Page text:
New Skin Cancer Surgical Procedure Reduces Facial Scarring

Mohs surgery has been proven effective for reducing facial scarring after skin cancer surgery, and is quickly becoming the preferred surgery of choice at several cosmetic surgery and dermatology offices around the United States.

Many plastic surgeons, cosmetic surgeons and dermatologist perform this type of surgery when investigating suspicious moles or tumors to determine if they are cancerous, and the procedure can effectively reduce the risk of extensive scarring.

The surgery involves removing the tumor plus a small amount of skin around the edges. The skin mass can then be cut into several slices and placed on slides for examination. With Mohs surgery, the surgeon is able to remove the entire tumor with less skin around the edges, compared to other procedures. This means that the physician is able to remove extensive tumors around the lips, eyelids, nose, ears and other facial regions without causing excessive scars.

The procedure can be performed under mild sedation, and the skin grows back relatively quickly after the treatment. Mohs surgery has one of the highest success rates for basal cell carcinomas, and is best used to treat skin cancer on the face because it allows the physician to cut deeply into the tissue planes beneath the skin’s surface. Mohs surgery effectively removes the “roots” of the tumor or mole, and most surgeries can be performed in a single day. In most cases, the removal and preparation of the tissue takes approximately one to two hours for each layer of skin.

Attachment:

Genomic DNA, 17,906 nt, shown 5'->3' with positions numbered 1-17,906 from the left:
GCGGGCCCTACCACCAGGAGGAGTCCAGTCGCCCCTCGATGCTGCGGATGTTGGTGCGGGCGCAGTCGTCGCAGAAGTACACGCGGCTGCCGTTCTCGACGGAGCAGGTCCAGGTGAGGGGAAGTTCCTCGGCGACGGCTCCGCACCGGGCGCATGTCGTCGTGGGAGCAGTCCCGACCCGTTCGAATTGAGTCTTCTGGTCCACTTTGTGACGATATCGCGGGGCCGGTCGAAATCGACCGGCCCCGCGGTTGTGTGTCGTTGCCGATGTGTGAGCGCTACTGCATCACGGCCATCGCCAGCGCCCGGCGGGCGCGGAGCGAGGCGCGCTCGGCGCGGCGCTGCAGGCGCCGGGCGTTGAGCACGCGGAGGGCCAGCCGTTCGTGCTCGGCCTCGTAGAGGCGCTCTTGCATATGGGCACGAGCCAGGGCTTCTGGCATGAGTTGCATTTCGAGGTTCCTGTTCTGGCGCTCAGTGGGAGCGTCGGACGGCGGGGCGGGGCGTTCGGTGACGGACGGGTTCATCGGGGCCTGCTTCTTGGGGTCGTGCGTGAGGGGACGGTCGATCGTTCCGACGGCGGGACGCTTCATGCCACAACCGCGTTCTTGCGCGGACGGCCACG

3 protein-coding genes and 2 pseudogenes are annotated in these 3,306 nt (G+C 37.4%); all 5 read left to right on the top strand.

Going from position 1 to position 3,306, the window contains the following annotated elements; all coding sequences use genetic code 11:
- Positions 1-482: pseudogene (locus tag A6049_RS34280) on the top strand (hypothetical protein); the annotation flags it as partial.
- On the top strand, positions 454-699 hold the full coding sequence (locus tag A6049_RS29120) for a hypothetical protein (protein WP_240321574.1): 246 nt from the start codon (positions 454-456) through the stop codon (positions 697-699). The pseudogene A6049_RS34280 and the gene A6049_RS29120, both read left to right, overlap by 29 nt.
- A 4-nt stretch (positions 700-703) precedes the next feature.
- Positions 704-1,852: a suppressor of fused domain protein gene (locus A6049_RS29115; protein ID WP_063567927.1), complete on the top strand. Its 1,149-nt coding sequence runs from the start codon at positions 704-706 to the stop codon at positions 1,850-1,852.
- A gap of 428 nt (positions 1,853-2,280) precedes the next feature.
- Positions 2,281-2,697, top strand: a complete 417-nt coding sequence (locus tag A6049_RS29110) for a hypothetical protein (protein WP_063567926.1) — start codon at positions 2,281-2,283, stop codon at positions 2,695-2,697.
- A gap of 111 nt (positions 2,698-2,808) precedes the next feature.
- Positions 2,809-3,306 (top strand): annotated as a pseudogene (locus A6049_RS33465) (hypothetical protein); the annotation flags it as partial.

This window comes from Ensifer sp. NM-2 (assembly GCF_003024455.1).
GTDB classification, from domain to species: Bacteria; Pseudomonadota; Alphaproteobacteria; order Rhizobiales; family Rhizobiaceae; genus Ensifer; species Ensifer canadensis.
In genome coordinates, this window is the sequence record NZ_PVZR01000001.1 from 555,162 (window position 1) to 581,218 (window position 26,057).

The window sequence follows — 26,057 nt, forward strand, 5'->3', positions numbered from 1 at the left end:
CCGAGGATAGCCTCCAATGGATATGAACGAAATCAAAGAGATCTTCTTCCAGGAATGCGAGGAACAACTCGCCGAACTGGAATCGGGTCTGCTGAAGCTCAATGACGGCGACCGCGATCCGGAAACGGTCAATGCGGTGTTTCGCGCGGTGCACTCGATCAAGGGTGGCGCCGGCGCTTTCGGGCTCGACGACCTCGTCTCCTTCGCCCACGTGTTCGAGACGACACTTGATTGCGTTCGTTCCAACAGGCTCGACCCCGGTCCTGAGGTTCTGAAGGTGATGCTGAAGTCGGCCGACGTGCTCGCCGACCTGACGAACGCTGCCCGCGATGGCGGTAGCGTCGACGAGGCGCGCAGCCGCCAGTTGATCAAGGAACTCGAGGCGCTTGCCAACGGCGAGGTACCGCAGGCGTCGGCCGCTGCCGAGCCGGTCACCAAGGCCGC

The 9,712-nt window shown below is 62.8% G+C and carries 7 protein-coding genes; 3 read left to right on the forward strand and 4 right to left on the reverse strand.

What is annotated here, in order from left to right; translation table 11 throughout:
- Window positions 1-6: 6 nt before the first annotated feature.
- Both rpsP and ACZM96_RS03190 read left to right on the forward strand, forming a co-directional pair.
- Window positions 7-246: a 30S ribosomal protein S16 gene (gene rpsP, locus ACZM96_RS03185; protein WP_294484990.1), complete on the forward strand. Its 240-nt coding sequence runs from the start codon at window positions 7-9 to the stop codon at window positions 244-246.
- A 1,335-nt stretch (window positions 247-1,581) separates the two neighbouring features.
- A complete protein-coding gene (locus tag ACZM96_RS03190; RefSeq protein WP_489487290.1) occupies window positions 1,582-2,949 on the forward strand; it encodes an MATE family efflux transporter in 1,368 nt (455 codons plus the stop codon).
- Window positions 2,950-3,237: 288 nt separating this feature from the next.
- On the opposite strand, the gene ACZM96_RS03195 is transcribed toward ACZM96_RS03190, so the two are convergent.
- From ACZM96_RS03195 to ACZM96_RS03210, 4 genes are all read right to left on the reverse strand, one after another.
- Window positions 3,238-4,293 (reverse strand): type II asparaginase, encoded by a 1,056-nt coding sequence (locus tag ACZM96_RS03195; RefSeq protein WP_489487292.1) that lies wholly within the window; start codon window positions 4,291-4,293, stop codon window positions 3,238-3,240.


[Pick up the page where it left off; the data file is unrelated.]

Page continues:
After the surgery is complete, the skin needs to heal for several months before any other types of skin rejuvenation procedures can be performed. Some patients may benefit from microdermabrasion and other facial rejuvenation procedures after the healing process is complete, as these procedures can help to eliminate and reduce any remaining scars, and create a smooth, contoured appearance.

Further Reading

  • If you’re one of the many people who head to the beach with plenty of sunscreen and a beach umbrella, you may still need to take extra steps to ward off harmful UV rays. According to a recent study published in the Photochemistry and Photobiology journals, beach umbrellas block out only about 70 percent of UV rays.

  • A new study carried out by the Institute of Cancer Research and published in the Cancer Research journal shows that a genetic mutation found in some forms of malignant melanoma can initiate the development of the deadliest form of skin cancer. The KRAS gene is mutated in approximately two per cent of malignant melanomas, and is the study is the first of its kind to show that damage to this gene can be the first in a process of events that trigger malignant melanoma.

  • Tanning beds offer the convenience of year-round tanning over your lunch hour, but do pose several health risks. Researchers and dermatologists in the United States report that indoor tanning increases the risk of melanoma, the deadliest form of skin cancer, regardless of the person’s age, gender, and even the type of tanning device that is used. This means that a person’s risk of getting skin cancer is the same when they use high-powered tanning beds, stand-up booths and other tanning systems.